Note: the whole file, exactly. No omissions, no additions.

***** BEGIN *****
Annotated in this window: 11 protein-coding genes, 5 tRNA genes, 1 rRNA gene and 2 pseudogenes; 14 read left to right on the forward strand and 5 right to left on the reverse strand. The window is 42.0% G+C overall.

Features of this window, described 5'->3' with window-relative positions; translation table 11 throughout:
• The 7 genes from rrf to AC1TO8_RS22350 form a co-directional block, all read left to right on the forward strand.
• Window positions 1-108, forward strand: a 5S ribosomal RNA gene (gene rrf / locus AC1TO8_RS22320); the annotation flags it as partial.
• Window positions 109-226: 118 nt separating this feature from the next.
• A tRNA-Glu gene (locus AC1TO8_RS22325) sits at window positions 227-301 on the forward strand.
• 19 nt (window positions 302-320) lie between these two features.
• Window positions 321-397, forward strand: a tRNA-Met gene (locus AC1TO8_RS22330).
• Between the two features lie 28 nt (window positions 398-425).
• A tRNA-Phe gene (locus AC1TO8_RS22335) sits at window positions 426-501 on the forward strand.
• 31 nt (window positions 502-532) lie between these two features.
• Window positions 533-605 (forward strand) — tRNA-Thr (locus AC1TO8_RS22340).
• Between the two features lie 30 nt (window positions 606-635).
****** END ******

Annotated in this window: 11 protein-coding genes, 5 tRNA genes, 1 rRNA gene and 2 pseudogenes; 14 read left to right on the forward strand and 5 right to left on the reverse strand. The window is 42.0% G+C overall.

Features of this window, described 5'->3' with window-relative positions; translation table 11 throughout:
• The 7 genes from rrf to AC1TO8_RS22350 form a co-directional block, all read left to right on the forward strand.
• Window positions 1-108, forward strand: a 5S ribosomal RNA gene (gene rrf / locus AC1TO8_RS22320); the annotation flags it as partial.
• Window positions 109-226: 118 nt separating this feature from the next.
• A tRNA-Glu gene (locus AC1TO8_RS22325) sits at window positions 227-301 on the forward strand.
• 19 nt (window positions 302-320) lie between these two features.
• Window positions 321-397, forward strand: a tRNA-Met gene (locus AC1TO8_RS22330).
• Between the two features lie 28 nt (window positions 398-425).
• A tRNA-Phe gene (locus AC1TO8_RS22335) sits at window positions 426-501 on the forward strand.
• 31 nt (window positions 502-532) lie between these two features.
• Window positions 533-605 (forward strand) — tRNA-Thr (locus AC1TO8_RS22340).
• Between the two features lie 30 nt (window positions 606-635).